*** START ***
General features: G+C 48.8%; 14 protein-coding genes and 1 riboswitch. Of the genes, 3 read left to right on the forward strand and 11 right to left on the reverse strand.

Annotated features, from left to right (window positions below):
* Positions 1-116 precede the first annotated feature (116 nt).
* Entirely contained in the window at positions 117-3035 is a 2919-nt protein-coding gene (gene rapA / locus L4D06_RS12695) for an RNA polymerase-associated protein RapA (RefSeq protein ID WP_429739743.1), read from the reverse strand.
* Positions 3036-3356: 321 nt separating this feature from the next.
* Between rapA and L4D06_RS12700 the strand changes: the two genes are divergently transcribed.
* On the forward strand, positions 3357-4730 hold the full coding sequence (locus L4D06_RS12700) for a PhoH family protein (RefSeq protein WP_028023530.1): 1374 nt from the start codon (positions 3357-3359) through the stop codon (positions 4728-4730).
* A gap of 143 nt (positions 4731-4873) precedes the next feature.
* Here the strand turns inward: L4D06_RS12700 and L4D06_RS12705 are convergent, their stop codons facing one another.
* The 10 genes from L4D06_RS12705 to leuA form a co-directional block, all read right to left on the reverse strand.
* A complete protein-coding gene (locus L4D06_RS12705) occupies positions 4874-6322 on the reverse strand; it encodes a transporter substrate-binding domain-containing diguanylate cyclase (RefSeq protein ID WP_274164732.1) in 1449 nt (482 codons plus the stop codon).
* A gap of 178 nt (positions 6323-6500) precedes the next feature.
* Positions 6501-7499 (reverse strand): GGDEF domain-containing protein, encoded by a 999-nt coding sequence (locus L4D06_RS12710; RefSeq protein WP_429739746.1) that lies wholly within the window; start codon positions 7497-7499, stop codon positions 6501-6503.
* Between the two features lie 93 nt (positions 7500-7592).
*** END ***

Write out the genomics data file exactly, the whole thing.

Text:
General features: G+C 48.8%; 14 protein-coding genes and 1 riboswitch. Of the genes, 3 read left to right on the forward strand and 11 right to left on the reverse strand.

Annotated features, from left to right (window positions below):
* Positions 1-116 precede the first annotated feature (116 nt).
* Entirely contained in the window at positions 117-3035 is a 2919-nt protein-coding gene (gene rapA / locus L4D06_RS12695) for an RNA polymerase-associated protein RapA (RefSeq protein ID WP_429739743.1), read from the reverse strand.
* Positions 3036-3356: 321 nt separating this feature from the next.
* Between rapA and L4D06_RS12700 the strand changes: the two genes are divergently transcribed.
* On the forward strand, positions 3357-4730 hold the full coding sequence (locus L4D06_RS12700) for a PhoH family protein (RefSeq protein WP_028023530.1): 1374 nt from the start codon (positions 3357-3359) through the stop codon (positions 4728-4730).
* A gap of 143 nt (positions 4731-4873) precedes the next feature.
* Here the strand turns inward: L4D06_RS12700 and L4D06_RS12705 are convergent, their stop codons facing one another.
* The 10 genes from L4D06_RS12705 to leuA form a co-directional block, all read right to left on the reverse strand.
* A complete protein-coding gene (locus L4D06_RS12705) occupies positions 4874-6322 on the reverse strand; it encodes a transporter substrate-binding domain-containing diguanylate cyclase (RefSeq protein ID WP_274164732.1) in 1449 nt (482 codons plus the stop codon).
* A gap of 178 nt (positions 6323-6500) precedes the next feature.
* Positions 6501-7499 (reverse strand): GGDEF domain-containing protein, encoded by a 999-nt coding sequence (locus L4D06_RS12710; RefSeq protein WP_429739746.1) that lies wholly within the window; start codon positions 7497-7499, stop codon positions 6501-6503.
* Between the two features lie 93 nt (positions 7500-7592).